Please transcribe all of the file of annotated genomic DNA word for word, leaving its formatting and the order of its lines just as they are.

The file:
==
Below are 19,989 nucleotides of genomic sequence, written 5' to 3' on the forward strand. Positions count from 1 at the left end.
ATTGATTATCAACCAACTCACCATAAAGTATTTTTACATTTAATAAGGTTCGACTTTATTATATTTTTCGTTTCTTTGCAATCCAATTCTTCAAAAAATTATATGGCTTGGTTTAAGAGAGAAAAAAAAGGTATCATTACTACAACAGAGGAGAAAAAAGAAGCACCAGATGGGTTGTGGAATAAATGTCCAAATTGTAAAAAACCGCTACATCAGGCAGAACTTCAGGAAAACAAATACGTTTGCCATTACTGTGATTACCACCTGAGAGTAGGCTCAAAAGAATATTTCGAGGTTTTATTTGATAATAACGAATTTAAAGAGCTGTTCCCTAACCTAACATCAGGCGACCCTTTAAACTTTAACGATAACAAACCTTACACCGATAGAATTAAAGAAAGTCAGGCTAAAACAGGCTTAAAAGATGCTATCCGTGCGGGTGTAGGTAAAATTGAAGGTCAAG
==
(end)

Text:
Below are 19,989 nucleotides of genomic sequence, written 5' to 3' on the forward strand. Positions count from 1 at the left end.
ATTGATTATCAACCAACTCACCATAAAGTATTTTTACATTTAATAAGGTTCGACTTTATTATATTTTTCGTTTCTTTGCAATCCAATTCTTCAAAAAATTATATGGCTTGGTTTAAGAGAGAAAAAAAAGGTATCATTACTACAACAGAGGAGAAAAAAGAAGCACCAGATGGGTTGTGGAATAAATGTCCAAATTGTAAAAAACCGCTACATCAGGCAGAACTTCAGGAAAACAAATACGTTTGCCATTACTGTGATTACCACCTGAGAGTAGGCTCAAAAGAATATTTCGAGGTTTTATTTGATAATAACGAATTTAAAGAGCTGTTCCCTAACCTAACATCAGGCGACCCTTTAAACTTTAACGATAACAAACCTTACACCGATAGAATTAAAGAAAGTCAGGCTAAAACAGGCTTAAAAGATGCTATCCGTGCGGGTGTAGGTAAAATTGAAGGTCAAG